Valerie Rice | March 5, 2021
Have you ever been going about your day, minding your own business, and suddenly envision yourself throwing yourself off a bridge? Yeah, same, that’s an intrusive thought. How about that time you left work and suddenly found yourself in your driveway? Yup, me too. How about that time you went to the grocery store and bought a bag of rice that was not on the list because it was essential only to get home to find 3 others in the cupboard? Totally a thing. Our brains do things without us realizing it. These common behaviors that occur with mental illness can range from terrifying to irritating, so let us demystify a few.
I’m going to start here because it can be incredibly terrifying. Millions of people have these thoughts all the time, and go about their day. HOWEVER. A lot of people misinterpret this as an urge to hurt oneself or others. In reality, for those who can’t just shake them off, this is a sign of anxiety. The rumination we have is the result of an underlying issue such as OCD, PTSD, or another anxiety based disorder. Our brains are constantly seeking danger in an effort to protect us. When we have anxiety, that mechanism kicks into overdrive and starts sending us these horrible and intrusive thoughts to scare us away from activities that it perceives as threats. And it works. We start to avoid activities and people our brains trick us into believing can be the source of harm. We do not actually WANT to yeet ourselves off a bridge, or drop our babies in the Grand Canyon (actual terror of mine from years ago). We are afraid, irrationally so, but that is irrelevant to our survival brain which is in overload. Finding and treating the cause of this overdrive is essential to easing their occurrence, intensity, and our rumination.
THE SPACE OUT
Ahhh, yes. When the human goes on autopilot even when engaged in dangerous activities (driving). Well, your brain has decided to do something else. Seriously. Your brain, like it or not, has turned inward to digest information and is aying minimal attention to the immediate mundane task while allowing more of itself to focus on the internal information. Is it great? No, but whatever, right? Almost all humans I have met do this for short amounts of time. It becomes a problem in the form of maladaptive daydreaming, dissociative disorders, and catatonia if it happens for extended periods of time and causes major disruptions in your life. Big words, scary words, psycho-babble words, alright? Basically, you live more in your head than without. It is okay (-ish), your brain is doing something it thinks it has to do to protect you. This is typically the result of trauma and you should go see a trauma informed therapist. Also, get tested for neurodivergence. I’m not saying it will be easy, but at least you will learn some cool tricks to adapt to the weird wilderness of what people call “normal.”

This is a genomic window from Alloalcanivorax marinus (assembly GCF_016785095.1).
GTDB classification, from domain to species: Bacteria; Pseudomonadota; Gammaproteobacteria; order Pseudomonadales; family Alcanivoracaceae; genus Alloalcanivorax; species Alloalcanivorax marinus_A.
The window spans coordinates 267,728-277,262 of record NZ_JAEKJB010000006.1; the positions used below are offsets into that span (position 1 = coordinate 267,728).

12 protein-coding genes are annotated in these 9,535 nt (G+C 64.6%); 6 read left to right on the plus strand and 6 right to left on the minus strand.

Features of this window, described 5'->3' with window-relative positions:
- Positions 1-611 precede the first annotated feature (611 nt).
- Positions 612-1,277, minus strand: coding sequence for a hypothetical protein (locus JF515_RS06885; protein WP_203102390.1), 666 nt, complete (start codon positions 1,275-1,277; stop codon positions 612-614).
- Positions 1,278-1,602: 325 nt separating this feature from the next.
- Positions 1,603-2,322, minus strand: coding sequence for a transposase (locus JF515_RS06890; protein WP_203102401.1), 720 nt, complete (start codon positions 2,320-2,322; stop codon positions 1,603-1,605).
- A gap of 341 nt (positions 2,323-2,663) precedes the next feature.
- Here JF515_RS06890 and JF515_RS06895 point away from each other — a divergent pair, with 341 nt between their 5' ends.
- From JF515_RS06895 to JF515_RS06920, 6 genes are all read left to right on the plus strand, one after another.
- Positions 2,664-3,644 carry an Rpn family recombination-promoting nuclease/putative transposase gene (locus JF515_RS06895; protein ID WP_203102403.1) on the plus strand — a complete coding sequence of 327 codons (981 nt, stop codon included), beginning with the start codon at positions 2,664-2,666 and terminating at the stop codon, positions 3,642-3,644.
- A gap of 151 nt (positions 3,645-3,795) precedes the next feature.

ALL THE EXTRAS
Well, here we are, we have 8,ooo pounds of rice and ike, a leg of lamb. Cool. if this happens a lot, you probably have issues with executive functions and working memory. Ta-DA! I was not trying to go for bubble bursting today, but it is not uncommon to find adults with undiagnosed ADHD these days. Why, you ask? Well, I will tell you. Today’s adults were raised by a generation of negligent and selfish parents who would prefer to believe that their children needed a good smack instead of help. So if you find yourself unable to start and finish tasks, manage time, remember whether or not you did “the thing” and so you repeat it or never do it, and more!, you should um…see about that ADD/ADHD darling. There is help to be had and you will feel so much relief.
Okay, listen. I went over a LOT of information in a mildly tongue-in-cheek manner. And I had a good reason too. Not only is it important to remember that human behaviors fall along a curve, it is also important to respect yourself. If you feel as if something is off, go get it checked out. The worst that can happen is you will be right back where you are, and you’re already there, right? So take a seat, a deep breath, and dive into a little introspection next time your brain ramps up something weird. Until next time, Be Well!